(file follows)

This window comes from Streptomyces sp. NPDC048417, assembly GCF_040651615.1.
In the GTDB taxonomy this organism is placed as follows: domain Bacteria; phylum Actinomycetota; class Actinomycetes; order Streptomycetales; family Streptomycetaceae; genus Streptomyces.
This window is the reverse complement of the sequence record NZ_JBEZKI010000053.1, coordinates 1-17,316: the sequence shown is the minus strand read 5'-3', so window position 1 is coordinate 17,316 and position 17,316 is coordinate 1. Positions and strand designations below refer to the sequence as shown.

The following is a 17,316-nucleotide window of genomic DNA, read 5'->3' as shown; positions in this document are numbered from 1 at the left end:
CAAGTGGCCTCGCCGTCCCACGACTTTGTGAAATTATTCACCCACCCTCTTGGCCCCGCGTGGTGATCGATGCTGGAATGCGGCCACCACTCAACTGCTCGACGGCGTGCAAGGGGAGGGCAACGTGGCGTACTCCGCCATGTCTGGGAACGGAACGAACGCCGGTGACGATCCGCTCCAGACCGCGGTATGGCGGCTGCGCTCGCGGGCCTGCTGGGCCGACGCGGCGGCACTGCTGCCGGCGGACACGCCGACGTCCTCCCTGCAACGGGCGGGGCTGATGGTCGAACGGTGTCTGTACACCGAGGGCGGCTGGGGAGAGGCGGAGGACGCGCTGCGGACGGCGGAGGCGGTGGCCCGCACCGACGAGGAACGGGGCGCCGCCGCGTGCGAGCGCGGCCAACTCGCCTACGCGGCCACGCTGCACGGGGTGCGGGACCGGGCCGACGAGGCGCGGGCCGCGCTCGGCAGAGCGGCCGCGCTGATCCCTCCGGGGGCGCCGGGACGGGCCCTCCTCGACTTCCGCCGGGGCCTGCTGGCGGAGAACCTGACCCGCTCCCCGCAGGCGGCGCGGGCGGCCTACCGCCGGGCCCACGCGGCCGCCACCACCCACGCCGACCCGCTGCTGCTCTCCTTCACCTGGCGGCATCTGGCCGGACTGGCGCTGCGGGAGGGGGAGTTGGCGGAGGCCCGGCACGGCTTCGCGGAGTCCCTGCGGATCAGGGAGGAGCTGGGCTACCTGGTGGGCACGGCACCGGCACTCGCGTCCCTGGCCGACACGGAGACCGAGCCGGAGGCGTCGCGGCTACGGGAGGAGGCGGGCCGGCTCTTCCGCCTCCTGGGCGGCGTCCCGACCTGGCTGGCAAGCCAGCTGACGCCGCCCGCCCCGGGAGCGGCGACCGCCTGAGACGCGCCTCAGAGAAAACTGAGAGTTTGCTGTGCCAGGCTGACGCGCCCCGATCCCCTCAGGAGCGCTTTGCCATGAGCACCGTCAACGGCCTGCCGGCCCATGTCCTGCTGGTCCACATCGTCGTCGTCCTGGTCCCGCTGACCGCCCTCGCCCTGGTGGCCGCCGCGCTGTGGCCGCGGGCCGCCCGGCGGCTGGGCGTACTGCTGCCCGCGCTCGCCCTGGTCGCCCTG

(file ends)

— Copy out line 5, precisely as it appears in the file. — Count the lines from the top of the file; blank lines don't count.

CAAGTGGCCTCGCCGTCCCACGACTTTGTGAAATTATTCACCCACCCTCTTGGCCCCGCGTGGTGATCGATGCTGGAATGCGGCCACCACTCAACTGCTCGACGGCGTGCAAGGGGAGGGCAACGTGGCGTACTCCGCCATGTCTGGGAACGGAACGAACGCCGGTGACGATCCGCTCCAGACCGCGGTATGGCGGCTGCGCTCGCGGGCCTGCTGGGCCGACGCGGCGGCACTGCTGCCGGCGGACACGCCGACGTCCTCCCTGCAACGGGCGGGGCTGATGGTCGAACGGTGTCTGTACACCGAGGGCGGCTGGGGAGAGGCGGAGGACGCGCTGCGGACGGCGGAGGCGGTGGCCCGCACCGACGAGGAACGGGGCGCCGCCGCGTGCGAGCGCGGCCAACTCGCCTACGCGGCCACGCTGCACGGGGTGCGGGACCGGGCCGACGAGGCGCGGGCCGCGCTCGGCAGAGCGGCCGCGCTGATCCCTCCGGGGGCGCCGGGACGGGCCCTCCTCGACTTCCGCCGGGGCCTGCTGGCGGAGAACCTGACCCGCTCCCCGCAGGCGGCGCGGGCGGCCTACCGCCGGGCCCACGCGGCCGCCACCACCCACGCCGACCCGCTGCTGCTCTCCTTCACCTGGCGGCATCTGGCCGGACTGGCGCTGCGGGAGGGGGAGTTGGCGGAGGCCCGGCACGGCTTCGCGGAGTCCCTGCGGATCAGGGAGGAGCTGGGCTACCTGGTGGGCACGGCACCGGCACTCGCGTCCCTGGCCGACACGGAGACCGAGCCGGAGGCGTCGCGGCTACGGGAGGAGGCGGGCCGGCTCTTCCGCCTCCTGGGCGGCGTCCCGACCTGGCTGGCAAGCCAGCTGACGCCGCCCGCCCCGGGAGCGGCGACCGCCTGAGACGCGCCTCAGAGAAAACTGAGAGTTTGCTGTGCCAGGCTGACGCGCCCCGATCCCCTCAGGAGCGCTTTGCCATGAGCACCGTCAACGGCCTGCCGGCCCATGTCCTGCTGGTCCACATCGTCGTCGTCCTGGTCCCGCTGACCGCCCTCGCCCTGGTGGCCGCCGCGCTGTGGCCGCGGGCCGCCCGGCGGCTGGGCGTACTGCTGCCCGCGCTCGCCCTGGTCGCCCTG